Saks also said he did not believe claims that Germany and the U.S. were trying to pressure Ukraine to negotiate with Russia by limiting the supply of arms.

"I think that if there is any truth to it, it is that perhaps there are officials or politicians among the leadership of both Germany and the U.S., who think that they could try to resolve the conflict in this way. But, I am absolutely convinced that the leaders of Germany and the United States understand very well what this type of pressure on Ukraine would mean in terms of the overall longer-term strategic plan," Sak said.

"One issue is Western countries running out of resources to support Ukraine. However, to just try to somehow come to an agreement with Russia at the expense of Ukraine and at whatever cost – I believe that's not a mistake the leaders of Germany and the U.S. are planning for now in any case," he added.

"I'm also very doubtful that they would be able to work together strategically as a duo to engineer a situation whereby supplies to Ukraine are such that Ukraine has to sit down at the negotiating table as a result of this war. I see that, as a rule, they are usually not capable of such complex schemes. Because of this, I think it is more of a case of, either deliberately or unintentionally created, information noise," Saks stressed.

In terms of the current course of the war in Ukraine, Saks said that the situation on the front line is now rather static. Russian troops are attacking in large numbers in Bakhmut, where they are trying to regain positions they lost to Ukrainian forces in the fall. Another offensive is ongoing in the Donetsk urban area, where Russia is trying to capture Avdiivka and Marinka, which Ukraine now controls.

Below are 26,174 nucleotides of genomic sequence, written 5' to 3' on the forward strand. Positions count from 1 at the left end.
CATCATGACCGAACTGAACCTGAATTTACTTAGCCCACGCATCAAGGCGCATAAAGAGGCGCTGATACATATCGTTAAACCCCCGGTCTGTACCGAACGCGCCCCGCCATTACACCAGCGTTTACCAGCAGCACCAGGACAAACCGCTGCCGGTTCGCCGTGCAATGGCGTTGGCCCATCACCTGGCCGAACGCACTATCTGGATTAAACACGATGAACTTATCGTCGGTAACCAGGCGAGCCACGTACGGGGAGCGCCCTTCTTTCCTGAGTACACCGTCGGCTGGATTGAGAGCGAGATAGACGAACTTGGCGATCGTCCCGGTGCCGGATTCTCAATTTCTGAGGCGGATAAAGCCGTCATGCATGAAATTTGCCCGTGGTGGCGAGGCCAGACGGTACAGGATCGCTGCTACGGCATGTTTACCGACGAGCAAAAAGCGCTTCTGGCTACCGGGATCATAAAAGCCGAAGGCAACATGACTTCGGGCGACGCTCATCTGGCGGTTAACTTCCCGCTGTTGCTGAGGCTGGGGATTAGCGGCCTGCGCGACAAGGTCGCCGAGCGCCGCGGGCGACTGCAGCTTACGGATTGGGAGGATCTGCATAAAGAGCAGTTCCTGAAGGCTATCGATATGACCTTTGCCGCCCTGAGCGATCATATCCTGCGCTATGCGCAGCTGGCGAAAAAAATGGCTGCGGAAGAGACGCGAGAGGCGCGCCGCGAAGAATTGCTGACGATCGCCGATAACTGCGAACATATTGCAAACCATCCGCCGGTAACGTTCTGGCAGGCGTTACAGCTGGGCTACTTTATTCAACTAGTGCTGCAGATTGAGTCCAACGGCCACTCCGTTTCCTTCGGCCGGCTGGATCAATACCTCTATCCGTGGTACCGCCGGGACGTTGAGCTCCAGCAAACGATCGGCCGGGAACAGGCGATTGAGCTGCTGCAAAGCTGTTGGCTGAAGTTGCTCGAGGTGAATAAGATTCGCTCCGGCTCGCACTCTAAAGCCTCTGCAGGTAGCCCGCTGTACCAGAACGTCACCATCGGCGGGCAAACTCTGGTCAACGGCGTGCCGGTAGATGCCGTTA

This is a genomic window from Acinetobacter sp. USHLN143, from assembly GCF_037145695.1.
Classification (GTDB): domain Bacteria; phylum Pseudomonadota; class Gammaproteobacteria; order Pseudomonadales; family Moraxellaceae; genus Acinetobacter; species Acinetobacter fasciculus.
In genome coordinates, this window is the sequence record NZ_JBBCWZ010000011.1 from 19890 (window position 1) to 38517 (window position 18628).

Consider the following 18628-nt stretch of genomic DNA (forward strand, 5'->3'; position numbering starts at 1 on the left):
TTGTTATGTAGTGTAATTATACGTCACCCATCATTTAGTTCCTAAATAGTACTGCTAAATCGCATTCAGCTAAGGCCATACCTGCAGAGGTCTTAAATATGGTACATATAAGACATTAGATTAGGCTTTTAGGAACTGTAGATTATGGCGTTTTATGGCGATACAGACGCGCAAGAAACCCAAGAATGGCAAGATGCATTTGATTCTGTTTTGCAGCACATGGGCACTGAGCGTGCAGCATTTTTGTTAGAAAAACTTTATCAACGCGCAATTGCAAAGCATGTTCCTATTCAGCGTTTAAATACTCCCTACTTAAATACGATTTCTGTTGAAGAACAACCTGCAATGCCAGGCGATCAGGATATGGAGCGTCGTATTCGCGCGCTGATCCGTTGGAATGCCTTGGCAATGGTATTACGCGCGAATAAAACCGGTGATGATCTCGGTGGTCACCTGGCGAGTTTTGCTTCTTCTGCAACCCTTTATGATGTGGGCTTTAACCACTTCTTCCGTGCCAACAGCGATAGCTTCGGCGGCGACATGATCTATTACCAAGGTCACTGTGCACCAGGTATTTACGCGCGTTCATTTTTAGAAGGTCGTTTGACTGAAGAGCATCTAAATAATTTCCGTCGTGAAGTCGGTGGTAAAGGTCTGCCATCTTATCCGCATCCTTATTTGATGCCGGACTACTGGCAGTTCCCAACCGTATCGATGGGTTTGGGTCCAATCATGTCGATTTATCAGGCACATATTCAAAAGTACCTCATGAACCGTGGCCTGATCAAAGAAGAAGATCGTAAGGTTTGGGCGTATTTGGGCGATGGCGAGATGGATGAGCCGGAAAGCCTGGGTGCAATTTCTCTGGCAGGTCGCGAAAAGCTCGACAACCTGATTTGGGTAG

Russia will probably also attempt to resume its attacks on Ukrainian civilian infrastructure in the winter. However, so far those attacks have not been very successful from Russia's point of view, Saks added.

"Russia would definitely like to show that this is the beginning of a process, but I think that the Russian air strikes so far have not been as successful as they would like. Because the weather has already turned cold and at this time last year, Russia was already carrying out these big air strikes - so they are happening much later than they were last year, which surely could not have been their plan. However, there is the possibility that they are gathering resources in order to carry out air strikes more frequently and on a larger scale this time around. We shall see," Saks said.

"Elsewhere on the front line there have been smaller attacks [by Russia] and attacks on the Ukrainian side, but I would say that the offensive activities the Russian army are currently conducting have certainly not achieved the level of success the Russian leadership can be satisfied with. Let's not just talk about losses here, but also look at how slowly they've been able to advance – it's really only a few kilometers at a few isolated points. That is certainly not satisfactory for the Russian leadership," said Saks.

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Editor: Michael Cole